43:0810(65)NG - - NAGE Local R12-29 and Navy, Naval Facilities Contracts Training Center, Port Hueneme, CA - - 1991 FLRAdec NG - - v43 p810



[ v43 p810 ]
43:0810(65)NG
The decision of the Authority follows:


43 FLRA No. 65

FEDERAL LABOR RELATIONS AUTHORITY

WASHINGTON, D.C.

NATIONAL ASSOCIATION OF GOVERNMENT EMPLOYEES

LOCAL R12-29

(Union)

and

U.S. DEPARTMENT OF THE NAVY

NAVAL FACILITIES CONTRACTS TRAINING CENTER

CONSTRUCTION BATTALION CENTER

PORT HUENEME, CALIFORNIA

(Agency)

0-NG-1930

DECISION AND ORDER ON NEGOTIABILITY ISSUES

December 26, 1991

Before Chairman McKee and Members Talkin and Armendariz.

I. Statement of the Case

This case is before the Authority on a negotiability appeal filed under section 7105(a)(2)(E) of the Federal Service Labor-Management Relations Statute (the Statute) and concerns the negotiability of two proposals.(1)

Proposal 1 provides that the Agency will ensure transportation home for employees who work scheduled or unscheduled overtime and who are unable, after a reasonable effort, to find transportation. We find that the proposal is consistent with 41 C.F.R. § 301-2.3(e), a Government-wide regulation. We conclude, therefore, that the proposal is negotiable.

Proposal 2 requires the employer to make every effort to limit the objectives within the work plan to a maximum of five, but reserves to management the right to exceed that number. We find that Proposal 2 is negotiable because it does not directly interfere with management's rights to direct employees and to assign work under section 7106(a)(2)(A) and (B) of the Statute.

II. Proposal 1

Article 7, Section 5.

An employee who works scheduled or unscheduled overtime will make a reasonable effort to find transportation home. In the event the employee cannot find transportation home, the employer will ensure the employee's transportation home.

A. Positions of the Parties

1. Agency

The Agency maintains that Proposal 1 would require the Agency to guarantee employees' transportation home any time it assigned employees overtime and the employees claimed they did not have transportation home. The Agency claims that, under the proposal, it would be required to provide transportation regardless of the length of the overtime assignment or the time of the day that the assignment ended. The Agency asserts that it is well established that employees must place themselves at their regular places of work and return to their homes at their own expense, absent statutory or regulatory authority to the contrary. The Agency argues that Proposal 1 is inconsistent with law (31 U.S.C. § 1344(a)), the Federal Travel Regulations (FTRs) (codified at 41 C.F.R. Parts 301-304), and decisions of the Comptroller General.

Specifically, the Agency argues that, under 31 U.S.C. § 1344(a), a Government vehicle cannot be used to transport employees home, absent specific circumstances not applicable here. Likewise, the Agency asserts that it cannot pay taxicab fare to transport employees home, because applicable regulations, 41 C.F.R. § 301-2.3 (d) and (e), permit such payment only in limited situations, and the proposal is not limited to those situations.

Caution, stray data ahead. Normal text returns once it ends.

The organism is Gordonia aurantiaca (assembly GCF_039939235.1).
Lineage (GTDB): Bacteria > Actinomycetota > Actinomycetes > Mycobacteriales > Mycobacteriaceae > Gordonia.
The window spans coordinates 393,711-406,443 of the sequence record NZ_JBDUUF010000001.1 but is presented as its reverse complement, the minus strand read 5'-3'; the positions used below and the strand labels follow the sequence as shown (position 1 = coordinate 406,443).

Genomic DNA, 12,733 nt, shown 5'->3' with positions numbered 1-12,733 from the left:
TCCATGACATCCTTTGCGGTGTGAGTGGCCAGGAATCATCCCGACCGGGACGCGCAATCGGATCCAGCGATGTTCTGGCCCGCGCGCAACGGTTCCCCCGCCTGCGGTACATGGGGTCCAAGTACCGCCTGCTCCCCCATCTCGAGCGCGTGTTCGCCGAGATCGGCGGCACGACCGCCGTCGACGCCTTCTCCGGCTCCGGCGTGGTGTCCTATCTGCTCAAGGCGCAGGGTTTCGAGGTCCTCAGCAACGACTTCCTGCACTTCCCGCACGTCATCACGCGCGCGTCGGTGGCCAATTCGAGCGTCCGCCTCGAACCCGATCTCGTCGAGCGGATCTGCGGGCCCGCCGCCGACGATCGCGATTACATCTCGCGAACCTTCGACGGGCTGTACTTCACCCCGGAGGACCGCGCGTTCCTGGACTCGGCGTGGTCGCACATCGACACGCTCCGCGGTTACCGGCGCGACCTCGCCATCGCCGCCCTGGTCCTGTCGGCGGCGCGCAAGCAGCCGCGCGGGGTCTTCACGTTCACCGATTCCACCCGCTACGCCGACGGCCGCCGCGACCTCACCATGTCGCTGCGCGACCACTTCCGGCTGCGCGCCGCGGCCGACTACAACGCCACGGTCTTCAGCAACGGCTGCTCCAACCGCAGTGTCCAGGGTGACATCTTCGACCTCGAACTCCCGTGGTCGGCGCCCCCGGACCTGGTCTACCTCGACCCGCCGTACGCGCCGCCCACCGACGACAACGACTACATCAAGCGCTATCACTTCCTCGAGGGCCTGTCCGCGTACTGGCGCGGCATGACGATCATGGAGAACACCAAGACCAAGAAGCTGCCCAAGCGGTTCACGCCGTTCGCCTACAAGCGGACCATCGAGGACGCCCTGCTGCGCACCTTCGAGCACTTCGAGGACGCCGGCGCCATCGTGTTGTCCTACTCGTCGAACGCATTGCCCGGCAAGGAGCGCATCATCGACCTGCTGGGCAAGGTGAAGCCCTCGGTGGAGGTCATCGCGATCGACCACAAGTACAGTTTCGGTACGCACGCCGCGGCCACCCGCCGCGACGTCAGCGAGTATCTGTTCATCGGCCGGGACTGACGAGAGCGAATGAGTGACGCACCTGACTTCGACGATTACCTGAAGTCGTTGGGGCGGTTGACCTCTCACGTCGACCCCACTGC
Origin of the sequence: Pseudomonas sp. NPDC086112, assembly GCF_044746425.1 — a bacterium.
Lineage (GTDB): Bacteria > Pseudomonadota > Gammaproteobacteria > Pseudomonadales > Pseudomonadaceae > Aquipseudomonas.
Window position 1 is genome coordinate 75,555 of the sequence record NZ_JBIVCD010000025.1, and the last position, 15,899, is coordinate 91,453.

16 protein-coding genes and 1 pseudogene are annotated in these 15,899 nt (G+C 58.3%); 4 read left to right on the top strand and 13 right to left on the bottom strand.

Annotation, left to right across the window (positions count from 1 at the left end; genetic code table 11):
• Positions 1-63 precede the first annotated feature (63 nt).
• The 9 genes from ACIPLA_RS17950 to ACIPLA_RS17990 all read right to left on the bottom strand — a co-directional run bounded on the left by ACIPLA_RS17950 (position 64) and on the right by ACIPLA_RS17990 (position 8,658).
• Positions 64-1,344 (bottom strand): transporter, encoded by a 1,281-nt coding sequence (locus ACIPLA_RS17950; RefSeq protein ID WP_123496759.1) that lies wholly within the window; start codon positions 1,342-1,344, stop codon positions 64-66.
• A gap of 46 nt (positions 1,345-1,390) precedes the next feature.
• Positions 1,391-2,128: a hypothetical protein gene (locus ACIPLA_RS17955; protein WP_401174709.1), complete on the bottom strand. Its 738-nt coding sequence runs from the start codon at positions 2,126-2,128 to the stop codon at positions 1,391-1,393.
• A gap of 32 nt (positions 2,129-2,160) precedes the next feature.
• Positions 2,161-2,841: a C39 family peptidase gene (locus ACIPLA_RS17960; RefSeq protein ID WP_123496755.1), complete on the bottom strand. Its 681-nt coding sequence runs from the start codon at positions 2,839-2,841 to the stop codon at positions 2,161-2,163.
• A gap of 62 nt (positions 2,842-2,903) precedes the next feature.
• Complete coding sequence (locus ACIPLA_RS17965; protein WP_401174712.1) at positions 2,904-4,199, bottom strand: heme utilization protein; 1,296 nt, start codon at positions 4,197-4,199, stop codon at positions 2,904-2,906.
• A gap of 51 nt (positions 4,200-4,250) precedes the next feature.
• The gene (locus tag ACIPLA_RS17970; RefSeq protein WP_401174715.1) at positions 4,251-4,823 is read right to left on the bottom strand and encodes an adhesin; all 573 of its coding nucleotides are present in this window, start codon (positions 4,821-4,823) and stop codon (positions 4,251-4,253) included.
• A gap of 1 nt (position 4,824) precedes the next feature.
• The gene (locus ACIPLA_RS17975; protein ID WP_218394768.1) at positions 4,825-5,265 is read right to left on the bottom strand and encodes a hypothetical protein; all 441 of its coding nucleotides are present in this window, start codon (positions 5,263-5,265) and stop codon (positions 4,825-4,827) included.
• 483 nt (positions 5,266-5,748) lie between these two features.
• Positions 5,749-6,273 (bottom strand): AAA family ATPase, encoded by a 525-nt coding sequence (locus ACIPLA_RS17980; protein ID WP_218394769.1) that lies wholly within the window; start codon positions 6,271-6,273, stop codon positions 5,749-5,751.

2. Union

The Union contends that Proposal 1 does not interfere with management's right to assign work and that it constitutes a negotiable appropriate arrangement within the meaning of section 7106(b)(3) of the Statute. The Union also indicates that the FTRs regarding reimbursement of taxicab fares "even better address[] the area of concern than [its] previous [proposals] did." Response at 3. The Union indicates that it "will readily accept words to this effect in the contract in order to satisfy the problems on this Article and will withdraw the Negotiability Appeal on this issue in return for same." Id.

B. Analysis and Conclusions

We find that Proposal 1 is negotiable because the proposal is consistent with 41 C.F.R. § 301-2.3(e).

1. The Meaning of the Proposal

The Agency interprets Proposal 1 as requiring management to "guarantee" transportation home for employees who are required to work scheduled or unscheduled overtime, either by providing a Government vehicle or by paying "the costs incurred by other modes." Statement at 2. However, the plain wording of the proposal does not specify the types of transportation covered by the proposal. The Union explains that 41 C.F.R. § 301-2.3(e) expresses the objectives that Proposal 1 is intended to achieve. Because 41 C.F.R. § 301-2.3(e) concerns the payment of taxicab fare, we interpret the Union's statement to indicate that the proposal is intended to provide only for the payment of taxicab fare for employees who are required to work overtime. The Union's statement of intent is not inconsistent with the wording of the proposal. Accordingly, we construe the proposal as requiring the Agency to pay taxicab fares under certain conditions for employees who are required to work overtime.